Mohale Mashigo’s The Yearning is a memorable exploration of the ripple effects of the past, of personal strength and courage, and of the shadowy intersections of traditional and modern worlds.


Nakhane Toure, author of Piggy Boy’s Blues. Photo: Supplied

Piggy Boy’s Blues by Nakhane Toure

Nakhane Toure’s debut novel, Piggy Boy’s Blues, is centred mostly on the protagonist, Davide M., and his return to Alice the town of his birth, the novel portrays a Xhosa royal family past its prime and glory.

His return disturbs and troubles the silence and day-to-day practices that his uncle, Ndimphiwe, and the man he lives with, have kept, resulting in a series of tragic events.

Piggy Boy’s Blues is a novel about boundaries, the intricacies of love and how the members of Davide’s family sometimes fail at navigating them.


Andrew Miller, author of Dub Steps. Photo: Supplied

Dub Steps by Andrew Miller

Dub Steps is an award-winning science fiction novel in which ordinary characters try to understand what it is to be alive following the sudden and inexplicable deaths of millions of people.

Nature comes back, Johannesburg becomes wonderfully overgrown, designer pigs watch from the periphery walls, and the small group of survivors have to find ways of living with their own flaws and the flaws of each other.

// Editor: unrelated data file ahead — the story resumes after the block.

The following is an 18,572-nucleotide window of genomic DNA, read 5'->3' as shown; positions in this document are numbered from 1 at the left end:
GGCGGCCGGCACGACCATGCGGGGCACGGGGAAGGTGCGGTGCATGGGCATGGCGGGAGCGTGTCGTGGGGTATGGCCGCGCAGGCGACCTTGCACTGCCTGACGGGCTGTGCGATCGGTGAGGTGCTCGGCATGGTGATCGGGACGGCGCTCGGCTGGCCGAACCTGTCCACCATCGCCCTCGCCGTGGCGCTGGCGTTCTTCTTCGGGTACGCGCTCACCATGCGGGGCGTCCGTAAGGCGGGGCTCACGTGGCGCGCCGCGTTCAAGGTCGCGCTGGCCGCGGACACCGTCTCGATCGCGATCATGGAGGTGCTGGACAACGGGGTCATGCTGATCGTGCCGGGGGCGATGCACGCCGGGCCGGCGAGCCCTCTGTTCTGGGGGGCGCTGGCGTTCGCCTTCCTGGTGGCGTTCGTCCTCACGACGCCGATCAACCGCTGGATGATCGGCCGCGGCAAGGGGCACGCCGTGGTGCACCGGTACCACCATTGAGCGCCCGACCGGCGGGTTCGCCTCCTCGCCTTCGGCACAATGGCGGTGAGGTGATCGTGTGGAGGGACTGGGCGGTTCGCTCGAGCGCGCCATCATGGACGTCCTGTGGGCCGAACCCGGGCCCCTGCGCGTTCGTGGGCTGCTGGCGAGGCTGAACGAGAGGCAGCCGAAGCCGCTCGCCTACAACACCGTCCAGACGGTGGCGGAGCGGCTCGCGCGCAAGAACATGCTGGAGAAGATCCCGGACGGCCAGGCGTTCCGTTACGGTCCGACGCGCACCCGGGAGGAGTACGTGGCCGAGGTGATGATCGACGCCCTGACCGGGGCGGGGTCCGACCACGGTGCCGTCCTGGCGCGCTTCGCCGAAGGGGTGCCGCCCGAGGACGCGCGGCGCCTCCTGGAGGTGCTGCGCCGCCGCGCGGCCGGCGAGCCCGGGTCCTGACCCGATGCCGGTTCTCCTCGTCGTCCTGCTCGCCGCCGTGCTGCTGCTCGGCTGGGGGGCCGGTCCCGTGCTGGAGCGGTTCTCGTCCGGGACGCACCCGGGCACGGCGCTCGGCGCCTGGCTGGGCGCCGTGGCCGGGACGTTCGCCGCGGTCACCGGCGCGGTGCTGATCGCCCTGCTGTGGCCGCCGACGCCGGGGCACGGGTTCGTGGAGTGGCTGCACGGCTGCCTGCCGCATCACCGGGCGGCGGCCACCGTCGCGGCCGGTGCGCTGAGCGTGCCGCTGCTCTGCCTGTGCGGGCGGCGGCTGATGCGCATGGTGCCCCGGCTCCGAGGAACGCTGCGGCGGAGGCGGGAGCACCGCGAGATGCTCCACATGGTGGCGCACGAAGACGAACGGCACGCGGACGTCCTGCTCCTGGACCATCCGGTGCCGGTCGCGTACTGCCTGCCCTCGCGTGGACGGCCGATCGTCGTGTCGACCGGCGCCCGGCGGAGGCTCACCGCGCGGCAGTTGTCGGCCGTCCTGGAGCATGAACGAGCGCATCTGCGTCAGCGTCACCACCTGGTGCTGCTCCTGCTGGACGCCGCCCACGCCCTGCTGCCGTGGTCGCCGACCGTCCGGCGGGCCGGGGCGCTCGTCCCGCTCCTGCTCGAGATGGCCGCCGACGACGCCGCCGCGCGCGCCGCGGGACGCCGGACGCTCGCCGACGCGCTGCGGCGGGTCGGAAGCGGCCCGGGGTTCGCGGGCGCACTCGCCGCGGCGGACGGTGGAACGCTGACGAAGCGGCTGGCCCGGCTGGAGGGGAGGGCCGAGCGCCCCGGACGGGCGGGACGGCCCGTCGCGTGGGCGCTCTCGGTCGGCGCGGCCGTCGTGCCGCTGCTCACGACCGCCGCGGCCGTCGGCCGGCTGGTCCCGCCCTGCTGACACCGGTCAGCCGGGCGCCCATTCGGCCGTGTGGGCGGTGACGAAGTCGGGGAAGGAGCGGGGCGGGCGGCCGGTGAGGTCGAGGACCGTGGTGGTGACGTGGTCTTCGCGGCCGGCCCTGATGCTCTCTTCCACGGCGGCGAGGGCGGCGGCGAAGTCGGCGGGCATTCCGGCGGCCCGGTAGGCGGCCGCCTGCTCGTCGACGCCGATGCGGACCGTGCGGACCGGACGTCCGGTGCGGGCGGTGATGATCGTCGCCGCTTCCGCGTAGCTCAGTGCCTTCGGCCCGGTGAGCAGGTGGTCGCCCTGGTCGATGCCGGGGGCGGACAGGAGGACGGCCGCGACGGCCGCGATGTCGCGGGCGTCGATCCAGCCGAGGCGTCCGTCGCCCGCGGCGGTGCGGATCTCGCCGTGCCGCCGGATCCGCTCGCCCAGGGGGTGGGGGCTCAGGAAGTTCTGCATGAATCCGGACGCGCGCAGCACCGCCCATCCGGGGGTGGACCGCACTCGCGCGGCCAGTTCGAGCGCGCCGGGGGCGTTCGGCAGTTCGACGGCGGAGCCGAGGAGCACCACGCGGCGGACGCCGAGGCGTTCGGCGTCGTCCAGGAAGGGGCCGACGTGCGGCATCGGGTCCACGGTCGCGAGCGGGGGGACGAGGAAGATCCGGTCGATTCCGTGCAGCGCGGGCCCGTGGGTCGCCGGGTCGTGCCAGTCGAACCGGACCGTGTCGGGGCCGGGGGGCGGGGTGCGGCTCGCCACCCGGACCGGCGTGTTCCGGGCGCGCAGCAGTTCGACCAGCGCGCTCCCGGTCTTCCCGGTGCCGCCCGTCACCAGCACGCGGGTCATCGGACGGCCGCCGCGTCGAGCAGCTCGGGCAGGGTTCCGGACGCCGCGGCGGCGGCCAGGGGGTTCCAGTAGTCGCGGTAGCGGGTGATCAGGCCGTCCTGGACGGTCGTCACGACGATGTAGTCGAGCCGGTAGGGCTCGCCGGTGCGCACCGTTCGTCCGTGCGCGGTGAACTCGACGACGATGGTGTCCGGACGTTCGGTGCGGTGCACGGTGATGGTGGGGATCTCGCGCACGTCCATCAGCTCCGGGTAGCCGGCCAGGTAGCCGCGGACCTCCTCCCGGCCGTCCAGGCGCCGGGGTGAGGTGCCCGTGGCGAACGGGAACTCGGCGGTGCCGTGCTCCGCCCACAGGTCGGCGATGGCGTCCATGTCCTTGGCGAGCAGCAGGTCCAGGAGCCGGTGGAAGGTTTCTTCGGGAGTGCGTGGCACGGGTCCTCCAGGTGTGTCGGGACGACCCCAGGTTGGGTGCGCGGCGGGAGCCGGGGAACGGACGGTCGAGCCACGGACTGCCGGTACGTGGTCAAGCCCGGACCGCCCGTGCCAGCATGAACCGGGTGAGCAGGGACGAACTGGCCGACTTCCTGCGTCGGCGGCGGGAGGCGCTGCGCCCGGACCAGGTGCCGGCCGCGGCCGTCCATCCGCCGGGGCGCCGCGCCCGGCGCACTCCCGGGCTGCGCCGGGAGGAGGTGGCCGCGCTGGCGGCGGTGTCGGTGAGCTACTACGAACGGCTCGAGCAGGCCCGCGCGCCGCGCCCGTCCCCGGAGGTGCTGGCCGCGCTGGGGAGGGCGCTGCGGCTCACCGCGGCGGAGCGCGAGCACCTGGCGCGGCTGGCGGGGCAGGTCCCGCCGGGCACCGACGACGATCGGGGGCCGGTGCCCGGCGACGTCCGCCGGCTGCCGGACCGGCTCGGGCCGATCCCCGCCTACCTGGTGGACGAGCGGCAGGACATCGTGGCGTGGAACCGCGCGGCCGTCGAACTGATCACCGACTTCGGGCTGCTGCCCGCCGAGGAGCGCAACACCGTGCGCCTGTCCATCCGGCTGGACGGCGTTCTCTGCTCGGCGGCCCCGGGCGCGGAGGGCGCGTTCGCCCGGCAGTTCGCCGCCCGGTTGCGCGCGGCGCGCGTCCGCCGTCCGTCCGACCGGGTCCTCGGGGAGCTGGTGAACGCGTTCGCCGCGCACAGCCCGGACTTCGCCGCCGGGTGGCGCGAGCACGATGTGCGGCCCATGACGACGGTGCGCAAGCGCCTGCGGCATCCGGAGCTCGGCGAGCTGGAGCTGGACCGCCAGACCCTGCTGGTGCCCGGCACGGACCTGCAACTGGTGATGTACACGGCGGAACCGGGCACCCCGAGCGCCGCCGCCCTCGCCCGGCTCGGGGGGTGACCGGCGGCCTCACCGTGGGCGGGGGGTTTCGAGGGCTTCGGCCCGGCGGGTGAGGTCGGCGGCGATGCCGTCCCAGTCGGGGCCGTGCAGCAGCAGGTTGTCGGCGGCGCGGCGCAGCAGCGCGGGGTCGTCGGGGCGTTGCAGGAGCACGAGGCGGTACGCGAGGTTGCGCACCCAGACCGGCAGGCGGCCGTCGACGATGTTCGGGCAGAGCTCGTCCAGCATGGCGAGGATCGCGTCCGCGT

There are no clichés in Andrew Miller’s book, but there is plenty of humour, originality and an unusual interrogation of the fact of being alive.


Jacqui L’Ange. Photo: Supplied

The Seed Thief by Jacqui L’Ange

Sometimes the thing you find is not the one you were looking for. When botanist Maddy Bellani is asked to travel to Brazil to collect rare seeds from a plant that could cure cancer, she reluctantly agrees. Brazil is the country of her birth and home to her estranged father.

Her mission is challenging, as the plant specimen is elusive, and its seeds guarded by a sect wary of outsiders. Maddy must also find her way in a world influenced by unscrupulous pharmaceutical companies and the selfish motives of others.

Entrancing and richly imagined, Jacqui L’Ange’s modern love story takes you from the flora of Table Mountain to the heart of Afro-Brazilian spiritualism.


Unathi Magubeni. Photo: Supplied

Nwezelenga: The Star Child by Unathi Magubeni

With a rich vocabulary that is poetic and uncluttered, Unathi Magubeni’s debut novel begins with Nokwakha giving birth at her village home.

When it’s discovered that the child is an albino, however, the midwife convinces her that it is a curse and she should snuff the life out of it before it takes another breath. The dreadful deed is done by the river, but the “all-knowing one” has other plans …

With an assured voice and eloquent prose, Magubeni invites readers into the life of Nwelezelanga, the child who should not have been. The book contrasts the themes of darkness and light, and embraces the unknown and unseen in a way no one else has.



One thought on “Six South African books nominated for the 2016 Etisalat Prize for Literature

  1. Pingback: Five South African books nominated for the 2016 Etisalat Prize for Literature - The Mill